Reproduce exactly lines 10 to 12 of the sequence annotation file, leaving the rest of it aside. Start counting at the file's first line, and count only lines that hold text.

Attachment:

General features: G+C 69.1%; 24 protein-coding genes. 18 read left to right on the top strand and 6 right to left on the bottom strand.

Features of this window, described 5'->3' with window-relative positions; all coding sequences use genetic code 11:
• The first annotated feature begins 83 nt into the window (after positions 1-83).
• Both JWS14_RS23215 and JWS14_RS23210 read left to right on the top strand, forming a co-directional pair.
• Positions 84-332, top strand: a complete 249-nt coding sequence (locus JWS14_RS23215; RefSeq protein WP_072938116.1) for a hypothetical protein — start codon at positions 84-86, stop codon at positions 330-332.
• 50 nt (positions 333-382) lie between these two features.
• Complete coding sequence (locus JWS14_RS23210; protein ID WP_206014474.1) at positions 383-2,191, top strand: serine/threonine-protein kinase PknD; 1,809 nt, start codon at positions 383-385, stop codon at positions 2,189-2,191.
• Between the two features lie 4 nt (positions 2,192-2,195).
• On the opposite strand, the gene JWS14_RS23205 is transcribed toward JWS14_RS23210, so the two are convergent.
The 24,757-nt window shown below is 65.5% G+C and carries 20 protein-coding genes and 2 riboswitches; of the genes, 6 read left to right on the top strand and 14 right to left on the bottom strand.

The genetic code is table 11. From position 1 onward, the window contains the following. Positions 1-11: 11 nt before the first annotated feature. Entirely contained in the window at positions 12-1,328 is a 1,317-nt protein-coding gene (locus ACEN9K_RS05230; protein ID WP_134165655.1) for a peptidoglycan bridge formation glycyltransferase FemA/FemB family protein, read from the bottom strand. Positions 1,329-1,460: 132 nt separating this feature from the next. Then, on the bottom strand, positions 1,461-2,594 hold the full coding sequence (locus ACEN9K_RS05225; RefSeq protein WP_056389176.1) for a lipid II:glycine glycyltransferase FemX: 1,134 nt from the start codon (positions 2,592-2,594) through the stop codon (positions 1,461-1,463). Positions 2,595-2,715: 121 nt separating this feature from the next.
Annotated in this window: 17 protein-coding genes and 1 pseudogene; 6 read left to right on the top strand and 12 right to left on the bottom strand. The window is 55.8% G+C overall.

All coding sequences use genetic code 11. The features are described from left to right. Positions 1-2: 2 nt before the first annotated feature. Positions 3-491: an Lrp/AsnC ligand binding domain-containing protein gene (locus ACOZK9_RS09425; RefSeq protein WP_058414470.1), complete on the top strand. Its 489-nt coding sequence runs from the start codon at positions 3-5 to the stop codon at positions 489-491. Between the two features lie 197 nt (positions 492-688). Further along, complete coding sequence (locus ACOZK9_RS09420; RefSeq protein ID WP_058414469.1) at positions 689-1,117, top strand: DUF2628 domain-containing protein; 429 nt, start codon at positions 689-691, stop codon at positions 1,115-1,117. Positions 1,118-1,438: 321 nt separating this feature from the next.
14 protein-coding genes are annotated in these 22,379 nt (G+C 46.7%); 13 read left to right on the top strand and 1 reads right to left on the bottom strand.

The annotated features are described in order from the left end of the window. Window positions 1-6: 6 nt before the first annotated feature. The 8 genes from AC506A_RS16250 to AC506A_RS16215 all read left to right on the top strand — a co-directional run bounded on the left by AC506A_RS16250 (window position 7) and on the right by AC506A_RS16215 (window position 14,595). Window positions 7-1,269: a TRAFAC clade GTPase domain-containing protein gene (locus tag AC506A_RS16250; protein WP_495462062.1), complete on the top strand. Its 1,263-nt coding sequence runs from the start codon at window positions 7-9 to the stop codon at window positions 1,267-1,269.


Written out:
The 24,757-nt window shown below is 65.5% G+C and carries 20 protein-coding genes and 2 riboswitches; of the genes, 6 read left to right on the top strand and 14 right to left on the bottom strand.

The genetic code is table 11. From position 1 onward, the window contains the following. Positions 1-11: 11 nt before the first annotated feature. Entirely contained in the window at positions 12-1,328 is a 1,317-nt protein-coding gene (locus ACEN9K_RS05230; protein ID WP_134165655.1) for a peptidoglycan bridge formation glycyltransferase FemA/FemB family protein, read from the bottom strand. Positions 1,329-1,460: 132 nt separating this feature from the next. Then, on the bottom strand, positions 1,461-2,594 hold the full coding sequence (locus ACEN9K_RS05225; RefSeq protein WP_056389176.1) for a lipid II:glycine glycyltransferase FemX: 1,134 nt from the start codon (positions 2,592-2,594) through the stop codon (positions 1,461-1,463). Positions 2,595-2,715: 121 nt separating this feature from the next.
Annotated in this window: 17 protein-coding genes and 1 pseudogene; 6 read left to right on the top strand and 12 right to left on the bottom strand. The window is 55.8% G+C overall.